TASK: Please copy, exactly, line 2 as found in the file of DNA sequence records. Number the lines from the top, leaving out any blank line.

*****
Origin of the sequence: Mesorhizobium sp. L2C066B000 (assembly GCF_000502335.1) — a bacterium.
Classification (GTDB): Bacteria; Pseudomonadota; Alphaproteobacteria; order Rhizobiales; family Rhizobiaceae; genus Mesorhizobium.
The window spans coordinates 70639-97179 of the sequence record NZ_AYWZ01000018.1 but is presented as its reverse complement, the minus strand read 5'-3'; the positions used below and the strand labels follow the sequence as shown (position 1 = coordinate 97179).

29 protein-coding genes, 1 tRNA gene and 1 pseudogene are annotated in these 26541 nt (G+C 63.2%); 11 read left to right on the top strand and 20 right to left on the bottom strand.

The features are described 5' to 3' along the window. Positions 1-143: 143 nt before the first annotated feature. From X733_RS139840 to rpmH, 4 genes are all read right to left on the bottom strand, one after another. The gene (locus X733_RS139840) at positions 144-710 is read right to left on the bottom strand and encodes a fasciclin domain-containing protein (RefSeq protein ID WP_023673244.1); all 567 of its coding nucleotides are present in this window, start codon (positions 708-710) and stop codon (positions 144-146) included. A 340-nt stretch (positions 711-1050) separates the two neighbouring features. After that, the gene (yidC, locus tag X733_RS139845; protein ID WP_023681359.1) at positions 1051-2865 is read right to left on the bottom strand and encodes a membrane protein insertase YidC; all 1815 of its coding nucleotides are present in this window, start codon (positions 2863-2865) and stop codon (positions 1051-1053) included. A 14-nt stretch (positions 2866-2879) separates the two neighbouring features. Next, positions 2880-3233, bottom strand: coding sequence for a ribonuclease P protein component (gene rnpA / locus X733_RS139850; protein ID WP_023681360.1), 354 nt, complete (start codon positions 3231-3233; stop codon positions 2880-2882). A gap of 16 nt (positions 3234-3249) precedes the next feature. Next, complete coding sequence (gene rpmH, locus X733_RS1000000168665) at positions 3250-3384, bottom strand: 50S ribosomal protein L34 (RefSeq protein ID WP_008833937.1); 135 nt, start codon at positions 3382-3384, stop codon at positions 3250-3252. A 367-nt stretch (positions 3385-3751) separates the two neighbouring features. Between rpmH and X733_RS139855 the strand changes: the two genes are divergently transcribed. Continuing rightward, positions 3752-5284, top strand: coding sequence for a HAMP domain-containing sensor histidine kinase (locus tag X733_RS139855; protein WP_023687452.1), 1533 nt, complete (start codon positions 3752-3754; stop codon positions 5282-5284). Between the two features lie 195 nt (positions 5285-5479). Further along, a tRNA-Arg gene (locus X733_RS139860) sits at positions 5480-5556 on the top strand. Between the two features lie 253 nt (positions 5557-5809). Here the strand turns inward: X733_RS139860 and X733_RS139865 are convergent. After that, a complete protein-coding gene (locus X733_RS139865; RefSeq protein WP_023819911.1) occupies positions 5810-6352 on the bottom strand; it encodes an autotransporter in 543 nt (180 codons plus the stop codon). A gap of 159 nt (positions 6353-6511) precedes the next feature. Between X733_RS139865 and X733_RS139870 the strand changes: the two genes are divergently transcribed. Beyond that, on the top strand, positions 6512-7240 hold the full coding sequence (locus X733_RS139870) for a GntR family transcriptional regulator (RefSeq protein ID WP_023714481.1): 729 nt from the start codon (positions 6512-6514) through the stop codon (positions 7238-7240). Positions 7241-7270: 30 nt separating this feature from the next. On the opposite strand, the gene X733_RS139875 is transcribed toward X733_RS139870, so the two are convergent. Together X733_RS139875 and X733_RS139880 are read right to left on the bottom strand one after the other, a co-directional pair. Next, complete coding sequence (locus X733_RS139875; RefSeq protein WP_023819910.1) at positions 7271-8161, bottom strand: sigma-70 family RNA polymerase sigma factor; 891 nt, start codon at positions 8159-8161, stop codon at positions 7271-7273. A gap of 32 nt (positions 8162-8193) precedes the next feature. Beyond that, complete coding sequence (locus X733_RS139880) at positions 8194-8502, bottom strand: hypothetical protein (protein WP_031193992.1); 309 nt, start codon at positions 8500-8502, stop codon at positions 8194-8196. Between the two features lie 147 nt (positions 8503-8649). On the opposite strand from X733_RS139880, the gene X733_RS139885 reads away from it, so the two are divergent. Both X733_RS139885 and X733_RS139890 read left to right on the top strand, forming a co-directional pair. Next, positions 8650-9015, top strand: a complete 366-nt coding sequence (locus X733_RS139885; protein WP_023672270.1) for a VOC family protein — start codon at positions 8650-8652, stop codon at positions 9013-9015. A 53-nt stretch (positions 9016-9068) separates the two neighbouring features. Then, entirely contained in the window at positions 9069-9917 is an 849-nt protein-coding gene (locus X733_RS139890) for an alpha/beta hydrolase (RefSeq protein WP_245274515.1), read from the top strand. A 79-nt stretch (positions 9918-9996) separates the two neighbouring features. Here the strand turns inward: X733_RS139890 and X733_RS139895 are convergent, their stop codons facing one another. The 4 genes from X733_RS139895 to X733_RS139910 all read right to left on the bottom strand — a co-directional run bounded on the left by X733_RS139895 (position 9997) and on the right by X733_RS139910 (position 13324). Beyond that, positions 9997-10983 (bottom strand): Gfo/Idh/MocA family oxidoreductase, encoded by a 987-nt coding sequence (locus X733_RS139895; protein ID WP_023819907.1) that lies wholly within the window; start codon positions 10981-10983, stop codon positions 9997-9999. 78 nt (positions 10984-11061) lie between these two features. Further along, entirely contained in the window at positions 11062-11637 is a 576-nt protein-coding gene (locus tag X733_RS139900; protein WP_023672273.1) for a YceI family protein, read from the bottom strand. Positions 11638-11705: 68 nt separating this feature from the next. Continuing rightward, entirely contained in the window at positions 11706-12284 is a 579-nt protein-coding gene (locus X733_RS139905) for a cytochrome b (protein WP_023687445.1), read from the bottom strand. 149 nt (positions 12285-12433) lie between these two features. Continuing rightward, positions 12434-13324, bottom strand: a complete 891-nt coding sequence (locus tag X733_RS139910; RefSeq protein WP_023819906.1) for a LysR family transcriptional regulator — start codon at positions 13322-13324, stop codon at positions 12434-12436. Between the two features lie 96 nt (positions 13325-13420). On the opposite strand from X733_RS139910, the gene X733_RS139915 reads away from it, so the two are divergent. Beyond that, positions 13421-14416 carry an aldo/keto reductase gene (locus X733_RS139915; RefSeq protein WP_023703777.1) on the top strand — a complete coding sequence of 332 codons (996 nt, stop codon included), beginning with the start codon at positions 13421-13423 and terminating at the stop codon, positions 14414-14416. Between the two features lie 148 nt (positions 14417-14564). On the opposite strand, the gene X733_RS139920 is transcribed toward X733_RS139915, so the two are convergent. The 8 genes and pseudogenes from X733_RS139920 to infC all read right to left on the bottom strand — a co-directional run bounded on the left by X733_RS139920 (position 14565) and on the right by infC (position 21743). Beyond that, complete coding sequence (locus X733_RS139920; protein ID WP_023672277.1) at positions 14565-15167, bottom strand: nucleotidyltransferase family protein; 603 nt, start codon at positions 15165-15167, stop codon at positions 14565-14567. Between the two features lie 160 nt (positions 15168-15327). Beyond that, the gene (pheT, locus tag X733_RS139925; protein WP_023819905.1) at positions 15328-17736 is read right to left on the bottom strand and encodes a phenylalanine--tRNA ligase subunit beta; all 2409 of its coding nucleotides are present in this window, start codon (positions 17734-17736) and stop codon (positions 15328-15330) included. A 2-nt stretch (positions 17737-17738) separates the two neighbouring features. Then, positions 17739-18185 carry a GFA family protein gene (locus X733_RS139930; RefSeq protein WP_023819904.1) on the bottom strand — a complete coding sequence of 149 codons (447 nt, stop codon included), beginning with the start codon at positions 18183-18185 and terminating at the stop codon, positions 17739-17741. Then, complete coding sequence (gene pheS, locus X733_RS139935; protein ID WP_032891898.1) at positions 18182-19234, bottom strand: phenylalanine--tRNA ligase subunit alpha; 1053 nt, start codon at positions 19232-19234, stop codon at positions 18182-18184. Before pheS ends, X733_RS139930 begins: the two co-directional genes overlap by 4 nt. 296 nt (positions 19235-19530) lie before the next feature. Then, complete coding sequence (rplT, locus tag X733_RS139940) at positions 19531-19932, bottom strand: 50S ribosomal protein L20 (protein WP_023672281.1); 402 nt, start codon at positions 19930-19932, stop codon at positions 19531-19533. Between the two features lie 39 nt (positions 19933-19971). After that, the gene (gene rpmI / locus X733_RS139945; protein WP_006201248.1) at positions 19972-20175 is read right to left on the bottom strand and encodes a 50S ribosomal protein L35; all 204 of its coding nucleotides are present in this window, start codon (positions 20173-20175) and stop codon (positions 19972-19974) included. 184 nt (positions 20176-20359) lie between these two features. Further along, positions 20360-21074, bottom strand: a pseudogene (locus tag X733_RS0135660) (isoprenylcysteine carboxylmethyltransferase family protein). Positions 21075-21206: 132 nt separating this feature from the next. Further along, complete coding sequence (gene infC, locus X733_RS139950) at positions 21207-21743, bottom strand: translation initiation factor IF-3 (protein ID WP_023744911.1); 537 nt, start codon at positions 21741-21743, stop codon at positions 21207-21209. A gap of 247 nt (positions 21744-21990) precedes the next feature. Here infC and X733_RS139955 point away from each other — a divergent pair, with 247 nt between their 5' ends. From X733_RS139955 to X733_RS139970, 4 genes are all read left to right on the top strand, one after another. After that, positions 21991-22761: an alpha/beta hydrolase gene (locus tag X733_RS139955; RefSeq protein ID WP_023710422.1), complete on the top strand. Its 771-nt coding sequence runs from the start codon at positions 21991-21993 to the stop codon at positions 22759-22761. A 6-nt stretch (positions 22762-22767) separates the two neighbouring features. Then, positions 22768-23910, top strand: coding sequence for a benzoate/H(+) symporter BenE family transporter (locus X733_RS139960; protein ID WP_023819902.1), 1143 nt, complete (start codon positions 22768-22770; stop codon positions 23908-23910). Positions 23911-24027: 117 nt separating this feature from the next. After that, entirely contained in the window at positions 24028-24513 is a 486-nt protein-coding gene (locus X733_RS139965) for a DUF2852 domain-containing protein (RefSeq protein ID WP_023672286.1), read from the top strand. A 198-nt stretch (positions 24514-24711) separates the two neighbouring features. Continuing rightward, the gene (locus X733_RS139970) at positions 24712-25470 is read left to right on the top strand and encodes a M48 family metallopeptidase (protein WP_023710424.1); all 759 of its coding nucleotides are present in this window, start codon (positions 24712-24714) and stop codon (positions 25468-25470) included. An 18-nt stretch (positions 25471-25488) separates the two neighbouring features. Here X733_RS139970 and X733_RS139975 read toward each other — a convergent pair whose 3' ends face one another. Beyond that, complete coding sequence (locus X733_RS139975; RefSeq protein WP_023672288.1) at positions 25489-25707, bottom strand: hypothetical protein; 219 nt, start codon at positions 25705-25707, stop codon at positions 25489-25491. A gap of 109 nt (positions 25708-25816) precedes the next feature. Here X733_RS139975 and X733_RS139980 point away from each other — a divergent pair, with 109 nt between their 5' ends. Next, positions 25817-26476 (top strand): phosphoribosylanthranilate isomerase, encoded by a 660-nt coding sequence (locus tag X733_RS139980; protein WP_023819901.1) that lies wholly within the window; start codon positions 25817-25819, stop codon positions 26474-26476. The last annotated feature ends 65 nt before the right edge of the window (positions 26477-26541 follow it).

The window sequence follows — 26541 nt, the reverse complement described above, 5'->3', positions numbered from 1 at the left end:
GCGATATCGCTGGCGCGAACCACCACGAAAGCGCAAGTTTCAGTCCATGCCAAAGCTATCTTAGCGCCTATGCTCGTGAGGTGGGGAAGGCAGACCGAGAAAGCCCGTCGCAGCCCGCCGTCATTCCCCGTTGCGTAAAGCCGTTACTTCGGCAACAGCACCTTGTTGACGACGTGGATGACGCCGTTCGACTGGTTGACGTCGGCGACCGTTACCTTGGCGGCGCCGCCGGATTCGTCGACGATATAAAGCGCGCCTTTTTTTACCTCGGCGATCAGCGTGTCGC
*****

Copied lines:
Classification (GTDB): Bacteria; Pseudomonadota; Alphaproteobacteria; order Rhizobiales; family Rhizobiaceae; genus Mesorhizobium.